What is more, there is a huge queue to get inside. Going to Hollywood is expensive, and mostly a long game – just like any other screen market. Outsiders face daunting competition from locally trained people with fashionable degrees and a history of attachments. 

There are a swathe of initiatives from government and the Australian Writers Guild that showcase talent and help to acculturate writers. They are valuable and they chip away at the problem. But Knox and Aziza’s research suggests that project based support and attachments provide intense learning for short periods of time, and drop people just as they need a longer infrastructure. One development deal for a project which will probably collapse is not enough. Before these approaches can really work, writers need to be tuned to a certain kind of vision.

They argue that Hollywood and the global production system is fundamentally market driven, in which people compete for resources from investors who want to maximise profit. In this system, credible producers are able to judge the marketplace value of a project. Everyone knows that is a crap shoot, but the game is played with dice and numbers. 

Government and non-profit agencies are driven by wider objectives which dilute the relentless power of investment driven decisions.  In a sense they come to the game with a bag of fish. Better, in the Knox/Aziza view, to learn the rules of the dice. 

They claim their approach works on acculturation, on raw marketplace competition, and credibility. Ironically, the Grisoni approach relies partly on touchy-feely stuff like developing a personal voice, which is the language of Australian agencies. As Azizi said, ‘The two fellows’ meetings will be tailored to their voices’. The whole program is a globalised version of the new screenwriters’ schemes which have reached out to the wider pool of Australian writers down the years. 

But, they say, their program is happening at a specific time. Supply lines have been disrupted by the current dispute between the Writers Guild of America and the talent agencies. The market is also greedy for new shows. Hollywood is now firmly dependent on global audiences and voices outside itself to survive.

‘I first went to New York in 1999’, said Aziza, ‘and I was blown away by the diversity. As an Australian child of the 80s, my TV screen did not present these stories to me. We’ve come a long way since then, and our fellowships are open to any Australian voices, no matter who or where they are or their personal experiences.’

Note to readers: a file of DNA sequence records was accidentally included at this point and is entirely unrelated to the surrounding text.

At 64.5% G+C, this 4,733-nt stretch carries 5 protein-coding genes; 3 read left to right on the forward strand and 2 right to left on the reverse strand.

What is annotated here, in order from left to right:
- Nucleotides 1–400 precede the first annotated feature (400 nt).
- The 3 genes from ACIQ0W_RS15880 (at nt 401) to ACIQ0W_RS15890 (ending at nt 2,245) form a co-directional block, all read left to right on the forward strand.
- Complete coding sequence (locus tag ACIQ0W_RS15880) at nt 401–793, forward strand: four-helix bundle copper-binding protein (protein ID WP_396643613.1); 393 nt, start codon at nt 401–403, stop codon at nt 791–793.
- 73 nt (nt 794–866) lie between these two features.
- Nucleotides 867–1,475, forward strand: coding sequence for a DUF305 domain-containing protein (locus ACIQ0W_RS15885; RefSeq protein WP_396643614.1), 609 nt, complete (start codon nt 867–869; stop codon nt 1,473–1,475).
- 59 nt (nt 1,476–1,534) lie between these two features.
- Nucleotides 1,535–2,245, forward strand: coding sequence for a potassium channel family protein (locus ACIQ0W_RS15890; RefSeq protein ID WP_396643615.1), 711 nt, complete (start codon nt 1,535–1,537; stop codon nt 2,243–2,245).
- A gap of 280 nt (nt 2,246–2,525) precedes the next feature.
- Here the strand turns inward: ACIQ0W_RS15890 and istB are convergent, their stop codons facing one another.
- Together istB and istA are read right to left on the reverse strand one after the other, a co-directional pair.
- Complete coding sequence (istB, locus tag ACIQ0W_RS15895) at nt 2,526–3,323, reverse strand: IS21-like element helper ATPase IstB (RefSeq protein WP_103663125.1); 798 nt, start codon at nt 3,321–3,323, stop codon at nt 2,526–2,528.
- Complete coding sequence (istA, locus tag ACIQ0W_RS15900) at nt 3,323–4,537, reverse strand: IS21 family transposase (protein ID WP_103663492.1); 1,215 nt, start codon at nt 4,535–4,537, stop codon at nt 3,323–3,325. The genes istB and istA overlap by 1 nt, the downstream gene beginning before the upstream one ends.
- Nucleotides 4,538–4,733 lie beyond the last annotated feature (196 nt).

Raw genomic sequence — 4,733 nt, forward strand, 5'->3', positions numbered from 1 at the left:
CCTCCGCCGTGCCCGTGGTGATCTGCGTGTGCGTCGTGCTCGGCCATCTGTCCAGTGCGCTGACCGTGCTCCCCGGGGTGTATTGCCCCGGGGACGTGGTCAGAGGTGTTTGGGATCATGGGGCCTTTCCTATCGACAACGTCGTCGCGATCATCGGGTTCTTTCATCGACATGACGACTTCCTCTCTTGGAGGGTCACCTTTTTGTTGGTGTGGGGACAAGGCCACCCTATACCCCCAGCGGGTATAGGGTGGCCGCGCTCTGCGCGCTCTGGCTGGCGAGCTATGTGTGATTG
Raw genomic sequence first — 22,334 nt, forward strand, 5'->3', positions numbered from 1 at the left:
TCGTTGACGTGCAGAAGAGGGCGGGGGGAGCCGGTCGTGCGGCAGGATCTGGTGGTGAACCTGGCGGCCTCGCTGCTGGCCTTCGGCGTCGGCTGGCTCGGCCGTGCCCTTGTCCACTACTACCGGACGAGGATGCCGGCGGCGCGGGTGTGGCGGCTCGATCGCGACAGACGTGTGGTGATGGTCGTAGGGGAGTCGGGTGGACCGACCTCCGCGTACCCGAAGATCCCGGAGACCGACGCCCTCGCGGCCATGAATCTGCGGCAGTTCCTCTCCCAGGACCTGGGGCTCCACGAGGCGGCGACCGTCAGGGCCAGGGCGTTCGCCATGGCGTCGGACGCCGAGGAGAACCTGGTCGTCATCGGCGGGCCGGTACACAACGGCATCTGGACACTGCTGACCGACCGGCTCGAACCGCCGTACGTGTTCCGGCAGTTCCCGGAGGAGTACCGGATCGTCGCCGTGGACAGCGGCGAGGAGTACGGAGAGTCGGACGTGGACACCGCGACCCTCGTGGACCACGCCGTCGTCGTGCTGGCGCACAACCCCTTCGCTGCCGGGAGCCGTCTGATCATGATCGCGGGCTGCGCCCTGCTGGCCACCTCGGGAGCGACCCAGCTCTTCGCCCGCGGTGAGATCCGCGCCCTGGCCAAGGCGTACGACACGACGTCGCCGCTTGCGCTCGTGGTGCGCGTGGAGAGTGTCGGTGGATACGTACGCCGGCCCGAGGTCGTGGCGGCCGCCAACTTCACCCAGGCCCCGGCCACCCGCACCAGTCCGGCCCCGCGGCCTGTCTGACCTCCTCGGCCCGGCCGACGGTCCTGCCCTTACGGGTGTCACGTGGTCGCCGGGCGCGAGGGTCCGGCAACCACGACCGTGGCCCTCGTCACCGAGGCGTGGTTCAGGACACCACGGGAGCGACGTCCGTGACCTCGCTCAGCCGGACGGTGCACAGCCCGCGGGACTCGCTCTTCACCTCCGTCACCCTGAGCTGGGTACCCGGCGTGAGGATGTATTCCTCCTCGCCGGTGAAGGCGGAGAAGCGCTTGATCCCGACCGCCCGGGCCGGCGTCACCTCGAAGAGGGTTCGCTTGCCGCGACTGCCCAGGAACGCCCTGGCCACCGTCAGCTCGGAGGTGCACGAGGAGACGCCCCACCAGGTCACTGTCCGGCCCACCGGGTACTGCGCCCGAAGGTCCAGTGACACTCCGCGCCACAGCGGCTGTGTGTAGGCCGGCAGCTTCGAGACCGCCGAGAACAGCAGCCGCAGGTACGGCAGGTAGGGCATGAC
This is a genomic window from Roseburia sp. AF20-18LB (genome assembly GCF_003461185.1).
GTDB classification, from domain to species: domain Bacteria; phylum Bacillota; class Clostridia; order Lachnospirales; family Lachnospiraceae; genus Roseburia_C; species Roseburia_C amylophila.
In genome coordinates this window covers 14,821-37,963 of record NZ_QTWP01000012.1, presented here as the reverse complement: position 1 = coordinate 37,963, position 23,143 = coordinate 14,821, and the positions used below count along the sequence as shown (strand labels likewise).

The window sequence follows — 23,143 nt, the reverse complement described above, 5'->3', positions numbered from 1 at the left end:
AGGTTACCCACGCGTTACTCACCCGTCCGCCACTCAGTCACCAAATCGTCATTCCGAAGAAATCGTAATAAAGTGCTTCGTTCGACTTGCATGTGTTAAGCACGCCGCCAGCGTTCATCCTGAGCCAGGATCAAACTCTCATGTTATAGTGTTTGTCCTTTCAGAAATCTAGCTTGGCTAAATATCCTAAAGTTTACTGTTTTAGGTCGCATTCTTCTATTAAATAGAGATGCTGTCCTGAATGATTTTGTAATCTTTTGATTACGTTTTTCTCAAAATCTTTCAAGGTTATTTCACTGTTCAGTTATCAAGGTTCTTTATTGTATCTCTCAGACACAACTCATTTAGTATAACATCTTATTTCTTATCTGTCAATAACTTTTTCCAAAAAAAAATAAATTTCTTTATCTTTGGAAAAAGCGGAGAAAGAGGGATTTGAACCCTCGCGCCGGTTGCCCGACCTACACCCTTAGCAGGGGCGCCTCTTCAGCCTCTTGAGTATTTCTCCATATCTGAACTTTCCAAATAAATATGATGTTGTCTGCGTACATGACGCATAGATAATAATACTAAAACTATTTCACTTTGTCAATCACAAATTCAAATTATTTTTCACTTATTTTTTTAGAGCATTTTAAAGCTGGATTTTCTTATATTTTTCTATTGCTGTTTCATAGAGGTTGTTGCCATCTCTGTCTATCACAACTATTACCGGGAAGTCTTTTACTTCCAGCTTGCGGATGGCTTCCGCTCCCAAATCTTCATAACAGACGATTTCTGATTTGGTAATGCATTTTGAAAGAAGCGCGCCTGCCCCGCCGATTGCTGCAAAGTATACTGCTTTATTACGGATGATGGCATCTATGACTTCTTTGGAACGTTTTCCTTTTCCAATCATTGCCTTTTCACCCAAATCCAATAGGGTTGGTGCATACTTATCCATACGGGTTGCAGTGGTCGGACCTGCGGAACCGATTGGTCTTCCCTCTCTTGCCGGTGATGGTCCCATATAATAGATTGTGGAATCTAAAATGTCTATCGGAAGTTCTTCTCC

Natasha Pincus gave a great lecture where she said there is no such thing as an Australian story, but there is an Australian spirit’ said Knox. ‘Screenwriters are at the bottom of the equation, and that is not serving our ability to tell stories that embody the Australian spirit. And if we don’t do that, we don’t deserve the opportunity to create.’

That Australian spirit is the bit we take to the world. Thinking of the screen sector like that is an intriguing way to frame the push to put domestic writers onto a world stage, which would make an enormous difference if it becomes part of our sector’s DNA.

‘The only way to tackle a massive problem is at the grass roots’, she said. ‘Our networks are not financed to do so, our industry is not financed to do so, but we can have a serious impact with screenwriters at a particular level.’


Additional resources

Feedspot has a meta-list of the most popular blogs about screenwriting, kept up to date by analysing search frequencies and social metrics.

Australia’s own Karel Segars has a lot to say and a useful approach called Immersion screenwriting.

Filmdaily has a list of the most useful screenwriting competitions for 2019; there are great opportunities which allow you to see the In Dreams program in context.

We should never underestimate the possibility of scams. Hollywood Reporter has some salutary stories and knowledge as of last year. 

Scripted Ink is a valuable tool for Australians as well. 

David Tiley was the Editor of Screenhub from 2005 until he became Content Lead for Film in 2021 with a special interest in policy. He is a writer in screen media with a long career in educational programs, documentary, and government funding, with a side order in script editing. He values curiosity, humour and objectivity in support of Australian visions and the art of storytelling.